Dune, dune, dune! For a time last fall, it seemed as if all anyone could talk about was “Dune.” Met with approval from both critics and fans alike, it made over $400 million at the global box office. Beyond commercial success, it went on to win six of its 10 Academy Award nominations, sweeping in nearly every technical category. Within four days of its official release, “Dune: Part Two” was greenlit. To get ahead of the madness that will inevitably occur once people figure out that Florence Pugh (“Don’t Worry Darling,”) and Austin Butler (“Elvis”) are in the sequel, I beseech you to think critically next time you see Timotheé Chalamet (“Bones and All”) crusading across the desert. Because although we may praise “Dune” as being a critique of the white savior narrative, its adaptation is nothing more than a white story in culturally ambiguous clothing.
The first and only time I watched “Dune,” I went in with a clean slate. I’d taken peripheral notice of the trailers, Timotheé Chalamet’s tweets and the fact that Zendaya (“Euphoria”) was in it, but that was about it. I dragged an equally uninterested friend with me for a 10:30 opening night showing, looking for entertainment and little else. Two and a half hours later, it was past one in the morning, we were struggling to stay awake in our seats and I was in for one hell of a rude awakening.
Once the credits rolled, my friend and I exchanged a glance of mutual contempt for what we had just witnessed and sat in bewilderment as the rest of the theater erupted into applause and unanimous exclamations of praise. On the sleepy walk back home and during brunch the next day, we discussed the film’s superficial merits (easy on the eyes, or “good cinematography” if you’re a film snob), as well as its faults (too much sand, not enough Zendaya). But in all seriousness, I found myself returning to a persistent state of uneasiness as I reflected on the film, a disquietude that crept into my mind, a consternation that seemed to rapidly pool within the pit of my stomach at the mere thought of it. What bothered me most, perhaps, was that as uncomfortable as I was watching that film, no one else seemed to be as affected. In fact, the only reason that what I’m about to say could even be remotely considered a “hot take” is that whether you loved “Dune,” or dozed off midway, you probably didn’t see the cultural appropriation staring you in the face.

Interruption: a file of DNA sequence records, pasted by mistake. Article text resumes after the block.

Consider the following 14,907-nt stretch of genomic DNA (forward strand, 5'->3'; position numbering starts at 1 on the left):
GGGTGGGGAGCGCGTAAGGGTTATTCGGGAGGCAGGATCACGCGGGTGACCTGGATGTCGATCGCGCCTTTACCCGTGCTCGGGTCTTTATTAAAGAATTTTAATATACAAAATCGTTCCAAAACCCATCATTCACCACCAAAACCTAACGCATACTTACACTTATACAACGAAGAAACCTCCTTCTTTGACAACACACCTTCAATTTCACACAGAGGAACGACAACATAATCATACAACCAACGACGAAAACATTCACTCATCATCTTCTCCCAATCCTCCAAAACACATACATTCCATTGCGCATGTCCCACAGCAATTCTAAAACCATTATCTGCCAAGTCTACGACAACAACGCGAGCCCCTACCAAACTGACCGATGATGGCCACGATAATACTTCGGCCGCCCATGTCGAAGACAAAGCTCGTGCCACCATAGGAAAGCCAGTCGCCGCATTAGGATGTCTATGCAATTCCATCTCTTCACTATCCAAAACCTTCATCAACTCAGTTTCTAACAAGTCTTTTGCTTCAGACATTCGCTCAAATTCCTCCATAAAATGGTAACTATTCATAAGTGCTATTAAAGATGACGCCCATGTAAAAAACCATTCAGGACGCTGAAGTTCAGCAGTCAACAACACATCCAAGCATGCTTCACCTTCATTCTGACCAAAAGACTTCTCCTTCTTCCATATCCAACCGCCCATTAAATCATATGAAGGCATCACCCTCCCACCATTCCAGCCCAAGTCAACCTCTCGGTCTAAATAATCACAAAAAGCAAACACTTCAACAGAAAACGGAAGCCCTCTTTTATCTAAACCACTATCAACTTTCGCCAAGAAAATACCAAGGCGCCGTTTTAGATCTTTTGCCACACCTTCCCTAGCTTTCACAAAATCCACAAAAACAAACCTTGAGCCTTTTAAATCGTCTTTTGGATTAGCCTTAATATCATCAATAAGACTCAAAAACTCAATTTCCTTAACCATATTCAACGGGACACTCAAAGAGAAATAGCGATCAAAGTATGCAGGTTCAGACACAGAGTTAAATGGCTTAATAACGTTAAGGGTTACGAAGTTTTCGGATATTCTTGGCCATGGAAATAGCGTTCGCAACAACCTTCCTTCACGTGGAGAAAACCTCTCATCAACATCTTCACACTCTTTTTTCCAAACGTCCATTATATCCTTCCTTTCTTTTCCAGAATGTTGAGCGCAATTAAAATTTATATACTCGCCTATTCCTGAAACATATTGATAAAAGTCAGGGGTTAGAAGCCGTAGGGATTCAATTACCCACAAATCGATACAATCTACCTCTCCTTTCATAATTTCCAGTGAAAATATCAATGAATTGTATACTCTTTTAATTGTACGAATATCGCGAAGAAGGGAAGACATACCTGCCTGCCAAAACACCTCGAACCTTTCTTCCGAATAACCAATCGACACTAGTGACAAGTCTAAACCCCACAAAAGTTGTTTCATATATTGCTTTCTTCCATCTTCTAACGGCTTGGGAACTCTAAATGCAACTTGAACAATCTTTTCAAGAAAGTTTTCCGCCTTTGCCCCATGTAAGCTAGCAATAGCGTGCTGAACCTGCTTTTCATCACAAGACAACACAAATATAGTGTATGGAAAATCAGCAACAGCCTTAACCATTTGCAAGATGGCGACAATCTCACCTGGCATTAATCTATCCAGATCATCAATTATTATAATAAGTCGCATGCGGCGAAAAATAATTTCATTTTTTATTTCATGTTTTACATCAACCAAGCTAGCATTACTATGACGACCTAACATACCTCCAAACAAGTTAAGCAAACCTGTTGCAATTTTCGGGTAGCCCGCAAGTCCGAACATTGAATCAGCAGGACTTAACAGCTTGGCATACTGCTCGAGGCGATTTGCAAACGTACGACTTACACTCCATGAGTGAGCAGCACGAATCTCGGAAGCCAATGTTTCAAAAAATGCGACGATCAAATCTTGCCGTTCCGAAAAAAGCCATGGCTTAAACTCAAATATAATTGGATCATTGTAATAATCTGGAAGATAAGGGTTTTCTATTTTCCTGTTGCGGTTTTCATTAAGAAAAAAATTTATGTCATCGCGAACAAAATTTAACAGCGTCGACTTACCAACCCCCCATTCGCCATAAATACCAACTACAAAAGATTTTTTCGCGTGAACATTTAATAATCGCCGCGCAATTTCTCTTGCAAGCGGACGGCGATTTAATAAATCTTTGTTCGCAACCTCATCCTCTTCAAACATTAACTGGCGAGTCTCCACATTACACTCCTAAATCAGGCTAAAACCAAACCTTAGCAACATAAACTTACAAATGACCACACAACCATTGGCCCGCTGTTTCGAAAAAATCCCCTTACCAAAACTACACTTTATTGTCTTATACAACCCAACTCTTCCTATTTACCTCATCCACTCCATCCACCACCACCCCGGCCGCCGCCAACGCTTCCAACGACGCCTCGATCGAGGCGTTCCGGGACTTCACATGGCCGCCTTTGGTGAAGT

I’ll put it bluntly, so as not to skirt around the issue my fellow movie-goers seemed to have so blatantly missed: “Dune” is a story about Arabs, but is in no way written for the Arab viewer. It’s no secret that the fictitious religion that forms the foundation of much of the “Dune” universe is based in Islamic doctrines, but the film engages with it in a way that both generalizes such cultural influences and relegates them to the role of ornamental sci-fi backdrop. The film’s vague resemblance to the Arab world is utilized solely as an “exotic” otherworldly aesthetic, mere tokenizations of a deeply nuanced, complex culture with no substantive effort made to engage with it in an accurate and/or respectful manner. In fact, the best, most succinct way I can describe the concept of “Dune” is Islam from the perspective of a white guy that just learned about it yesterday. And to a Muslim viewer, I promise you, it shows.
“Dune,” first and foremost, is a commentary on religion, environmentalism and Western imperialism in relation to the Arab world, rebranded as a sci-fi story. Full disclosure, I have not read the book “Dune.” I cannot speak to the original intentions of the author, Frank Herbert, and frankly, I don’t really care if he wrote it out of a fascination with Islam or as a critique of white saviorism or as an attempt to dismantle biased perspectives of the Middle East, because nearly 60 years later, this adaptation only serves to reinforce the same tired, offensively inaccurate notions that have plagued Hollywood for decades. Looks like it was all for naught, Frank.